S a m a n t i c shttp://www.potomacvalleysams.com/Samantics.html

When you are walking a Samoyed and encounter a stranger, chances are they are going to ask what breed your pup is.  Or, as has been my experience around Washington, D.C., they may exclaim confidently:  “White Chow!”

Among the exceptions to this phenomenon has been a gentleman named “Pete” who we (my Samoyed, Gidget, and I) began seeing several years ago in the park between the U.S. Senate office buildings and Union Station.  I remember the first time we met Pete because he was unusually knowledgeable of Samoyeds.  A breed, he said, that he had been well-acquainted with growing up in Michigan. 

Gidget was instantly smitten with Pete and showered his face with sammy kisses, which he repaid with one of her favorite things:  ear rubs -- the quickest non-edible way to Gidget’s heart.

Another reason I remember that first encounter is that Pete was pushing all his worldly possessions in a grocery cart and sitting atop it all was a globe, situated so that he could spin it around and see all of Earth as he walked around Capitol Hill.  

Our usual morning walk took us through the park around 6:30 a.m. and invariably there would be Pete, sitting on a particular park bench along a diagonal sidewalk on which congressional staffers walk to and from the Union Station Metro subway stop and their offices in the Hart, Dirksen and Russell Senate Office Buildings.  Pete kept up a running banter with pedestrians and sometimes solicited a cigarette, not hard to come by among the stressed demographic making that commute.  Often, someone would hand Pete a coffee or something to eat from Union Station and continue on their way to work.

As soon as Pete saw us coming he’d exclaim loudly:  “Gidget!!!!”  

And she’d respond by putting her ears back, shaking her tail vigorously and yanking me across the lawn so Pete could give her an ear rub and she could lick his face.  Before long Pete was introducing Gidget to passerby as his “girlfriend” who was making other women in his life jealous. 

Gidget would play along and give him another kiss to buttress his claim.  Pete seemed not to bathe often but that certainly did not dissuade Gidget.  Petting Gidget became a common ground for Pete and the pedestrians.

After their morning pleasantries, Pete would eventually ask me how I was doing and we would talk for a few minutes before I needed to move along.  Most mornings the conversation was light-hearted, normal banter about weather and such.  Other times there were indications of mental illness that may have explained Pete’s homelessness.  At these times he would often talk about how the CIA had killed his fiance and that they were still after him but he was refurbishing a ship at Norfolk to leave the country.  He said he had once been a mariner, which would not surprise me as he did have the look of an aging, perhaps once dapper, sailor.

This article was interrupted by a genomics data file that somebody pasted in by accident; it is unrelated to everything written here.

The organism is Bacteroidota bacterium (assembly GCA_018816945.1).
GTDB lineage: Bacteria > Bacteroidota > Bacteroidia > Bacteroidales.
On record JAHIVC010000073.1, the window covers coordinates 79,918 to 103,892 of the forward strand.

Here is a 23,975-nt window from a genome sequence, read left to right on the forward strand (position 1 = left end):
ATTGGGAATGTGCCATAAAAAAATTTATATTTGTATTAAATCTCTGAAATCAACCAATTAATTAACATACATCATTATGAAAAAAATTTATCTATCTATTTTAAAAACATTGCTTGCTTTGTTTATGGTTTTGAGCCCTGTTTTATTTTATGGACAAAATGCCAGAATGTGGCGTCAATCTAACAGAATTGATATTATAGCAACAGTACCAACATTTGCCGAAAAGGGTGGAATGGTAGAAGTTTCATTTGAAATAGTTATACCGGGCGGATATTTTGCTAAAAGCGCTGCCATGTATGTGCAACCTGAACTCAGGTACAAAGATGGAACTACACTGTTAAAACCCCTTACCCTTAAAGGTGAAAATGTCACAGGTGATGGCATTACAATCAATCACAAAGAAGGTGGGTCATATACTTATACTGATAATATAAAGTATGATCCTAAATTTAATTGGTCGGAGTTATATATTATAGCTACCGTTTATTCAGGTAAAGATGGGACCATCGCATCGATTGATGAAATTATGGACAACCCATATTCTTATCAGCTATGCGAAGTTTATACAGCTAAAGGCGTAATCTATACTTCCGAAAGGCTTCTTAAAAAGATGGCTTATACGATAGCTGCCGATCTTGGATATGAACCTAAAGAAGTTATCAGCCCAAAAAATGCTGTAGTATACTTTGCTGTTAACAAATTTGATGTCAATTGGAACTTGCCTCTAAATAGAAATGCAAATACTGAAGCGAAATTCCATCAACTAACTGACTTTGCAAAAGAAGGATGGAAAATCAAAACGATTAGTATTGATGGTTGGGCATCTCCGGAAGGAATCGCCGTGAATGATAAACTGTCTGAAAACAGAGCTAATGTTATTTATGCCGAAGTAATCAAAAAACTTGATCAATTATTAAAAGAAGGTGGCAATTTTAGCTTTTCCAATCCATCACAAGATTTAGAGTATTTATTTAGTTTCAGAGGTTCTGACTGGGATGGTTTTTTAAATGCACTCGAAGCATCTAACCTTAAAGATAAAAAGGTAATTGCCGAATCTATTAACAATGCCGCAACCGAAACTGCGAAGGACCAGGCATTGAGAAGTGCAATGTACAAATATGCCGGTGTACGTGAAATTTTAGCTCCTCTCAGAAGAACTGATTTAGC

There were a few days the discussion was heartbreaking, as Pete would recount having been accosted the night before while trying to sleep -- usually a few blocks away near the homeless shelter.  He would be understandably bitter about those episodes but he’d light up upon seeing Gidget, giving her a good petting and collecting her kisses.

Pete’s collection of stuff grew and eventually he was pushing two grocery carts piled high and within a few years, three carts.  In the past year, the three carts were usually parked on the sidewalk at the Exxon station next to the Heritage Foundation.  He covered them with plastic if rain threatened.  He had a steady stream of new acquaintances on this Massachusetts Avenue sidewalk. 

Last fall, a new Samoyed came into his life:  Blaze.  Well short of one year old, she was similarly affectionate with Pete and he with her.  But it was only an occasional encounter as Blaze lives in Maryland and months have passed since she last stayed with me.  Gidget was still his main gal. 

It has been a few months since we have seen Pete.  His shopping carts disappeared.  

We’re going to look for him tomorrow.  Gidget misses her sailor.  And he surely misses his girlfriend.


The Gidg & The Sailor

by Tamara Somerville

© 2011

AKC-licensed Specialty Club

© 2011 Potomac Valley Samoyed Club, Inc.

Samoyed Club of America Member

Addendum:  Pete Bis died on August 16, 2012.  He will be missed and long remembered by many.

Click on this box for a news article on Pete’s passing